If the minor has a BAC between .02 and .079, the DMV will revoke the license for three months. The minor is eligible for a probationary license after 1 month of no driving. A second revocation for this is six months, and a third or subsequent is one year.
|12 Month Period
|24 Month Period
|Life of License
|16 – 17
|18 – 20
|28 points within any 48 month period
You will receive a notice in the mail stating you have received excessive points and your license will be suspended. However, you can request a point suspension hearing and argue for a less severe penalty.
A point suspension can be anywhere from one day to one year. The way the hearing officer approaches these hearings is to start at the baseline of 6 month suspension. Then the hearing officer will look at what aggravating and mitigating factors are present. Aggravating factors will increase the length of the suspension and mitigating factors will decrease the length of suspension.
You may also be eligible for a probationary driver’s license, or PDL. A Probationary driver’s license is like a red license. It carries certain restrictions that you must comply with in order to maintain the probationary driver’s license.
For a guide on how to handle these types of suspensions, contact us or view our guide here.
Whether you are a driver with excess points or a lawyer representing such clients, discover the do’s and don’ts for when you receive that DMV notice trying to suspend your license for excessive points more.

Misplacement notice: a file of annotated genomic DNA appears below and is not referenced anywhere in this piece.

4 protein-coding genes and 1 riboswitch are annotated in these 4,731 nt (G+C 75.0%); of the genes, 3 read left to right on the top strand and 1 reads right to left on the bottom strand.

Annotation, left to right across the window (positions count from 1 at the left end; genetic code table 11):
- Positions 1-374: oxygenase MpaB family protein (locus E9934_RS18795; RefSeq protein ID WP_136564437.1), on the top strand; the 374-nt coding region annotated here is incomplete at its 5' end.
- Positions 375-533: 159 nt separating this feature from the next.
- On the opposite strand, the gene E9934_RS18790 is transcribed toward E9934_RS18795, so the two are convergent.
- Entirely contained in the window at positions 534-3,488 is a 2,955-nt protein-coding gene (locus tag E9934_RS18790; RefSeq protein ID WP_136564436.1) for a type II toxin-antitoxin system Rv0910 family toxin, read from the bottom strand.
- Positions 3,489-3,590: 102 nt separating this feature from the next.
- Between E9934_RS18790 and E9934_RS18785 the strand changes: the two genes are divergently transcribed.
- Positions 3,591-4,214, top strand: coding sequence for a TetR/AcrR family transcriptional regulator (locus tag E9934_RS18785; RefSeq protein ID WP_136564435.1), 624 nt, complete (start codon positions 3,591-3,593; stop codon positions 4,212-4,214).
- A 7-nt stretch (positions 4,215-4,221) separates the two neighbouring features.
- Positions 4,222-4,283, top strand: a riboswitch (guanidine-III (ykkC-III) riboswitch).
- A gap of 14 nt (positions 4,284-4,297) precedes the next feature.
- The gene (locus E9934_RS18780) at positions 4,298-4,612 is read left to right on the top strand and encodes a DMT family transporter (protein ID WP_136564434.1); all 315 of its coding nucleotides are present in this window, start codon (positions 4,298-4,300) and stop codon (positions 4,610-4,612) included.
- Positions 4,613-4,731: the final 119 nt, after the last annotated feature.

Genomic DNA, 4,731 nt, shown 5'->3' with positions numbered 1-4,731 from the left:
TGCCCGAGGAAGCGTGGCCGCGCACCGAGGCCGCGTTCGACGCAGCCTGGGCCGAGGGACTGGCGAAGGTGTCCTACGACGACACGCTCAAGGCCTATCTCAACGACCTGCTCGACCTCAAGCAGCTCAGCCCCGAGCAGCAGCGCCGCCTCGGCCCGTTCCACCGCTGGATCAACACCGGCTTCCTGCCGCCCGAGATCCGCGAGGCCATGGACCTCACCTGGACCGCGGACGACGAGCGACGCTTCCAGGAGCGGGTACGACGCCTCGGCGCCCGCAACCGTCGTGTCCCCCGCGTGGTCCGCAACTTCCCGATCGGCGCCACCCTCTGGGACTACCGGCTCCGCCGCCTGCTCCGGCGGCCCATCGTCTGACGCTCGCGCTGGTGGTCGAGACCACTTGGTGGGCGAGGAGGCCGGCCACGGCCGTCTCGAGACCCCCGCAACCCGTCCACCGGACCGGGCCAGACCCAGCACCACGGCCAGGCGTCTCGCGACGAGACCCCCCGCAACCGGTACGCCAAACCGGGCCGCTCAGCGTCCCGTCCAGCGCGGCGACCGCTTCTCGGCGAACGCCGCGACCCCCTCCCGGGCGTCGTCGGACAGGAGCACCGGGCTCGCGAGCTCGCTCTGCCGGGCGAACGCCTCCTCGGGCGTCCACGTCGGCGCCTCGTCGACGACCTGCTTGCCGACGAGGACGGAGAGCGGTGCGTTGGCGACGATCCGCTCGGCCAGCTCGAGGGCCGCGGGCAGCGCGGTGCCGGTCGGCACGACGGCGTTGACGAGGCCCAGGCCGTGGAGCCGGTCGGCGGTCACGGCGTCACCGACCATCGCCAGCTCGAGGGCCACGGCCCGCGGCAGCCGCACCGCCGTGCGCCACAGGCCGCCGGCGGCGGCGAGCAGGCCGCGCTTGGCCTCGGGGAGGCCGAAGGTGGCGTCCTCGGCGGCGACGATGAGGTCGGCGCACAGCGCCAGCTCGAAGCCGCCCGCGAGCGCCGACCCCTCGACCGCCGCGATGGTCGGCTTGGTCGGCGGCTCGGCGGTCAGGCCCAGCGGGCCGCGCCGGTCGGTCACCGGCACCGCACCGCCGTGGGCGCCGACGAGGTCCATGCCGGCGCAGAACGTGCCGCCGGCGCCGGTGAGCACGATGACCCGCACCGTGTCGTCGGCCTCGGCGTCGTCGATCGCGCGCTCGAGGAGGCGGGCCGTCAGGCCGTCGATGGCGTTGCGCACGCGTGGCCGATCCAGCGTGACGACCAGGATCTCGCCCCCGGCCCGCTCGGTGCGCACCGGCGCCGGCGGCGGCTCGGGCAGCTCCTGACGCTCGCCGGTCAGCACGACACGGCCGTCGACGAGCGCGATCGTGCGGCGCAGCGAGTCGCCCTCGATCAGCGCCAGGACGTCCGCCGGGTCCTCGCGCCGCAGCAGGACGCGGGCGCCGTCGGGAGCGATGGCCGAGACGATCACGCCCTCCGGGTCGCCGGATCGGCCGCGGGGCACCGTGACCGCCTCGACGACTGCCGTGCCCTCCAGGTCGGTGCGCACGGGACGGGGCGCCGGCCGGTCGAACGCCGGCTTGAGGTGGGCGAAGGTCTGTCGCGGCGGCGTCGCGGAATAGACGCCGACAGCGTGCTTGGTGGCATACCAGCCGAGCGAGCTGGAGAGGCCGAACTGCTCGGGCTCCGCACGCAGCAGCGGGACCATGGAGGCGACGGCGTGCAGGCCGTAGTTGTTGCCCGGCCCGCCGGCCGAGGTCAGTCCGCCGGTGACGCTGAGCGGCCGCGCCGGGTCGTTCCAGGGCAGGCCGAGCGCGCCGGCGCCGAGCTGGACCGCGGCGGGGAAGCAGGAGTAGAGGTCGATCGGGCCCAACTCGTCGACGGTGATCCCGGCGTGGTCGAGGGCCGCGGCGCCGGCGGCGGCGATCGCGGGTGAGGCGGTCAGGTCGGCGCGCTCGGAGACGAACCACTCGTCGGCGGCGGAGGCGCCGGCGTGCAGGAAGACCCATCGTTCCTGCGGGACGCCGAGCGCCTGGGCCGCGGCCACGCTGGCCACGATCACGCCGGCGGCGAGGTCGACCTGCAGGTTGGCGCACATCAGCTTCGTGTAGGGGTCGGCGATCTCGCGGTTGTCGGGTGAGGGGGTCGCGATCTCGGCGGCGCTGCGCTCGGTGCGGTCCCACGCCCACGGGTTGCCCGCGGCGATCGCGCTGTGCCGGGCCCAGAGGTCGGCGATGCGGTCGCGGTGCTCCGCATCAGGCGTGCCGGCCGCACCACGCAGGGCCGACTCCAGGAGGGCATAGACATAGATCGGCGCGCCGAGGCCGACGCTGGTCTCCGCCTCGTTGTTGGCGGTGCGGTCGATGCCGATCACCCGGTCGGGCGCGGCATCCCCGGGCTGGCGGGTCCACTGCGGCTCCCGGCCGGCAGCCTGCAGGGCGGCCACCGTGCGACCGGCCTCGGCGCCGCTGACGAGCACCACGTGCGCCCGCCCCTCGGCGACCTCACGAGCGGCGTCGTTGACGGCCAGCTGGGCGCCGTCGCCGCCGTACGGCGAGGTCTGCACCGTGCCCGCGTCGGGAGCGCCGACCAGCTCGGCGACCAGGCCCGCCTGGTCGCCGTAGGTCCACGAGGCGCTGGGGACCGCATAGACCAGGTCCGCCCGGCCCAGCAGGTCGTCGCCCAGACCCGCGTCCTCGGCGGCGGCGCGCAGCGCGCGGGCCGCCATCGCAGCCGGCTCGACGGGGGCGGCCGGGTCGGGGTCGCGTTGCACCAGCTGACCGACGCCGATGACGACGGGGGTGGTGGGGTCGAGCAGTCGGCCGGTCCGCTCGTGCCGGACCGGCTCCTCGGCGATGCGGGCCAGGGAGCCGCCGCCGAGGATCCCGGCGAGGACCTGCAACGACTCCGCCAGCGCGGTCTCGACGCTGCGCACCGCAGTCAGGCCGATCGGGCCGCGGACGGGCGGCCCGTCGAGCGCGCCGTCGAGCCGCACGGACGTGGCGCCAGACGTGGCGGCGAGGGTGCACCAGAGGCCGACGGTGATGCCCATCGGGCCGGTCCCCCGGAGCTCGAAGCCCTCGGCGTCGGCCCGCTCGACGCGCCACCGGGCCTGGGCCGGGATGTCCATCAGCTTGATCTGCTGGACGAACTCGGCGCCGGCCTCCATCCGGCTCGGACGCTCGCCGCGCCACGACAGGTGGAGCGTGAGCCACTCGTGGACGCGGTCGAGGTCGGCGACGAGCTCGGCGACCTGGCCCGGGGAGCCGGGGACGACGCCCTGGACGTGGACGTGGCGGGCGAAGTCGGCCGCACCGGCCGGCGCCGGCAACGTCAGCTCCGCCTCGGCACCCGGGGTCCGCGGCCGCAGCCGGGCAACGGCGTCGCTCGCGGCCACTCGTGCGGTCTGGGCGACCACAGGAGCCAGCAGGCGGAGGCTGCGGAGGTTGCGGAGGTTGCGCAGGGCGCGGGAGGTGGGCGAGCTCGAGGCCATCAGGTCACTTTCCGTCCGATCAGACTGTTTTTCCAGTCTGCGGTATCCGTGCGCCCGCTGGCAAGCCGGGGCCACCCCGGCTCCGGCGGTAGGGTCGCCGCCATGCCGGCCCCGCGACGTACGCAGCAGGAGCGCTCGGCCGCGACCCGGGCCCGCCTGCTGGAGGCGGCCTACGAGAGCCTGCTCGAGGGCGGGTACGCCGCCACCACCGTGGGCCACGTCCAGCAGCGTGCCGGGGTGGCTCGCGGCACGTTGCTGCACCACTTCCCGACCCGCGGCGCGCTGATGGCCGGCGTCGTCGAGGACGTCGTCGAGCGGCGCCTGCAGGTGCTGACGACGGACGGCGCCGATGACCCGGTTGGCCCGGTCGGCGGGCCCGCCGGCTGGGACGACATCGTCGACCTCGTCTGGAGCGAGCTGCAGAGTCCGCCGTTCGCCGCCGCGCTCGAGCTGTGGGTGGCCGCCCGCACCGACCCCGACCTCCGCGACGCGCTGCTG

In Colorado, the crime of Vehicular Assault is defined by Colorado Revised Statute 18-3-205 C.R.S. This law makes it a felony for a driver to operate a vehicle under the influence of alcohol and/or drugs or in a reckless manner and cause serious bodily injury to another.
It is important to understand the severity of the penalties these crimes can carry and how they are prosecuted. If you have been charged with vehicle assault, it may appear like a simple DUI and car accident case. However, someone was seriously injured, so the prosecution and Judge take these cases very seriously. The odds that the injured party will be involved in the prosecution and want you to pay for your actions are also very high, which makes handling these cases complex. You need to hire an experienced defense attorney who knows how to handle these cases and is willing to fight for the best outcome for you.